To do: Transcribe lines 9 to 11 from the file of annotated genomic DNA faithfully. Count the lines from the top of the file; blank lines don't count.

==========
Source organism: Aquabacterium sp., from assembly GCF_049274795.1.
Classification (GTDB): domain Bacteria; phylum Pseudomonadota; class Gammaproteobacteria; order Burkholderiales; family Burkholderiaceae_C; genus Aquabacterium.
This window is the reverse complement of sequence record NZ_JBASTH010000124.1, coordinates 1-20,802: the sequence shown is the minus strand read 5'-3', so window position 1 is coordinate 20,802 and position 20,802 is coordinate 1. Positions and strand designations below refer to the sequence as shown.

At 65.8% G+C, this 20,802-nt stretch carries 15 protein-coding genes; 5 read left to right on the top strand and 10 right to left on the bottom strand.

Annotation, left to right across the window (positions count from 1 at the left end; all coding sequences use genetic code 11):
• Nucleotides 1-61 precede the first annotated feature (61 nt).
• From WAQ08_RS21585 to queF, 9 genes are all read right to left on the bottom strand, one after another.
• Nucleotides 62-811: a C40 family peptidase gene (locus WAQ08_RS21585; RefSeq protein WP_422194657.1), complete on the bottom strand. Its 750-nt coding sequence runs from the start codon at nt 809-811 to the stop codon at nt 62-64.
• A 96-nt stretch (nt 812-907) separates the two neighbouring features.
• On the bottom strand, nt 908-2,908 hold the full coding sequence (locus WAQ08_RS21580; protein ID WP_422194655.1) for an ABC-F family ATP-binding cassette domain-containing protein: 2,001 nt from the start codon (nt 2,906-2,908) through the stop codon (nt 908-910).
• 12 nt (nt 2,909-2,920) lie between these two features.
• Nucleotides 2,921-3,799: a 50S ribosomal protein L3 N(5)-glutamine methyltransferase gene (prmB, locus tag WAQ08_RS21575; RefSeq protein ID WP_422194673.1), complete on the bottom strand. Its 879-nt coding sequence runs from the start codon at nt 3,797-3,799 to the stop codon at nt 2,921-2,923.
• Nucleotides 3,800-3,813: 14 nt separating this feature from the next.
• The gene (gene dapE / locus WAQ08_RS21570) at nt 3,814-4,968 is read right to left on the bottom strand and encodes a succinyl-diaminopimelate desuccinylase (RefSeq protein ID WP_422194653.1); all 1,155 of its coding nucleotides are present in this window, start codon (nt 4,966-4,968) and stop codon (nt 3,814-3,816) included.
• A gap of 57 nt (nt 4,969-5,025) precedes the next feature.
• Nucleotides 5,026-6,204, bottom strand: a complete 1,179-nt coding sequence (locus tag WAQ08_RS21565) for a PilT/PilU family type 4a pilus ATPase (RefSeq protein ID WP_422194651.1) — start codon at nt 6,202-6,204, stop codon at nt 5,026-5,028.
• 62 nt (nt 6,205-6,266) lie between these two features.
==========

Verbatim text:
• A 96-nt stretch (nt 812-907) separates the two neighbouring features.
• On the bottom strand, nt 908-2,908 hold the full coding sequence (locus WAQ08_RS21580; protein ID WP_422194655.1) for an ABC-F family ATP-binding cassette domain-containing protein: 2,001 nt from the start codon (nt 2,906-2,908) through the stop codon (nt 908-910).
• 12 nt (nt 2,909-2,920) lie between these two features.